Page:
A structural comparison of 21 inhibitor complexes of the aspartic proteinase from Endothia parasitica.Bailey, D., Cooper, J.B.
(1994) Protein Sci 3: 2129-2143
- PubMed: 7703859
- DOI: https://doi.org/10.1002/pro.5560031126
- Primary Citation of Related Structures:
1EPL, 1EPM, 1EPN, 1EPR
- PubMed Abstract:
The aspartic proteinases are an important family of enzymes associated with several pathological conditions such as hypertension (renin), gastric ulcers (pepsin), neoplastic disease (cathepsins D and E), and AIDS (HIV proteinase). Studies of inhibitor binding are therefore of great importance for design of novel inhibitors for potential therapeutic applications. Numerous X-ray analyses have shown that transition-state isostere inhibitors of aspartic proteinases bind in similar extended conformations in the active-site cleft of the target enzyme. Upon comparison of 21 endothiapepsin inhibitor complexes, the hydrogen bond lengths were found to be shortest where the isostere (P1-P'1) interacts with the enzyme's catalytic aspartate pair. Hydrogen bonds with good geometry also occur at P'2, and more so at P3, where a conserved water molecule is involved in the interactions. Weaker interactions also occur at P2, where the side-chain conformations of the inhibitors appear to be more variable than at the more tightly held positions. At P2 and, to a lesser extent, P3, the side-chain conformations depend intriguingly on interactions with spatially adjacent side chains, namely P'1 and P1, respectively. The tight binding at P1-P'1, P3, and P'2 is also reflected in the larger number of van der Waals contacts and the large decreases in solvent-accessible area at these positions, as well as their low temperature factors. Our analysis substantiates earlier proposals for the locations of protons in the transition-state complex. Aspartate 32 is probably ionized in the complexes, its charge being stabilized by 1, or sometimes 2, hydrogen bonds from the transition-state analogues at P1. The detailed comparison also indicates that the P1 and P2 residues of substrate in the ES complex may be strained by the extensive binding interactions at P3, P'1, and P'2 in a manner that would facilitate hydrolysis of the scissile peptide bond.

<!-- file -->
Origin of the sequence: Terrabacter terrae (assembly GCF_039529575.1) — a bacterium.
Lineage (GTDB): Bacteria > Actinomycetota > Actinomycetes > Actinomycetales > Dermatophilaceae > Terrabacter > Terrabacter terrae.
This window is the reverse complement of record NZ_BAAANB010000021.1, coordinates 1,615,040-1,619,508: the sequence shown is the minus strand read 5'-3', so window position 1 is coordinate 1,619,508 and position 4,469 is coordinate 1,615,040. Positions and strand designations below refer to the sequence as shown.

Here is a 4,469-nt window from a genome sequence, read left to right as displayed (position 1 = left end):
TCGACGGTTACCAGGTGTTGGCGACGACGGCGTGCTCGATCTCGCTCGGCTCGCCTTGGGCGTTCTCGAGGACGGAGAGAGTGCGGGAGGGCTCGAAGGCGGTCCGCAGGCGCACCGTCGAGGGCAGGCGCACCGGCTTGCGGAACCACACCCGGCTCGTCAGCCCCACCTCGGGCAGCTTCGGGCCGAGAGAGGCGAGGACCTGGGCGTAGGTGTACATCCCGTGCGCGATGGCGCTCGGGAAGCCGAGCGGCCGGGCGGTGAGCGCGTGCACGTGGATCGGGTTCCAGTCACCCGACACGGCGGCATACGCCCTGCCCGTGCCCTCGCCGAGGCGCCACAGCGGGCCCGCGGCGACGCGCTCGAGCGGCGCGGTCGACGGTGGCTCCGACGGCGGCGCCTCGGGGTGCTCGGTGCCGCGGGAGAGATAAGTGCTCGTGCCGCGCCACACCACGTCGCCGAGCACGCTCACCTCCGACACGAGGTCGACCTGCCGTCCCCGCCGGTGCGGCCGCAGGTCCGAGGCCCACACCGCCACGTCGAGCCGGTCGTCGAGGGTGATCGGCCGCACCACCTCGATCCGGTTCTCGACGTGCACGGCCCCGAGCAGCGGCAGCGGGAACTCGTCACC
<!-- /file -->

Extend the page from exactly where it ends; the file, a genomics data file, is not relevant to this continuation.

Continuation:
Department of Crystallography, Birkbeck College, University of London, United Kingdom.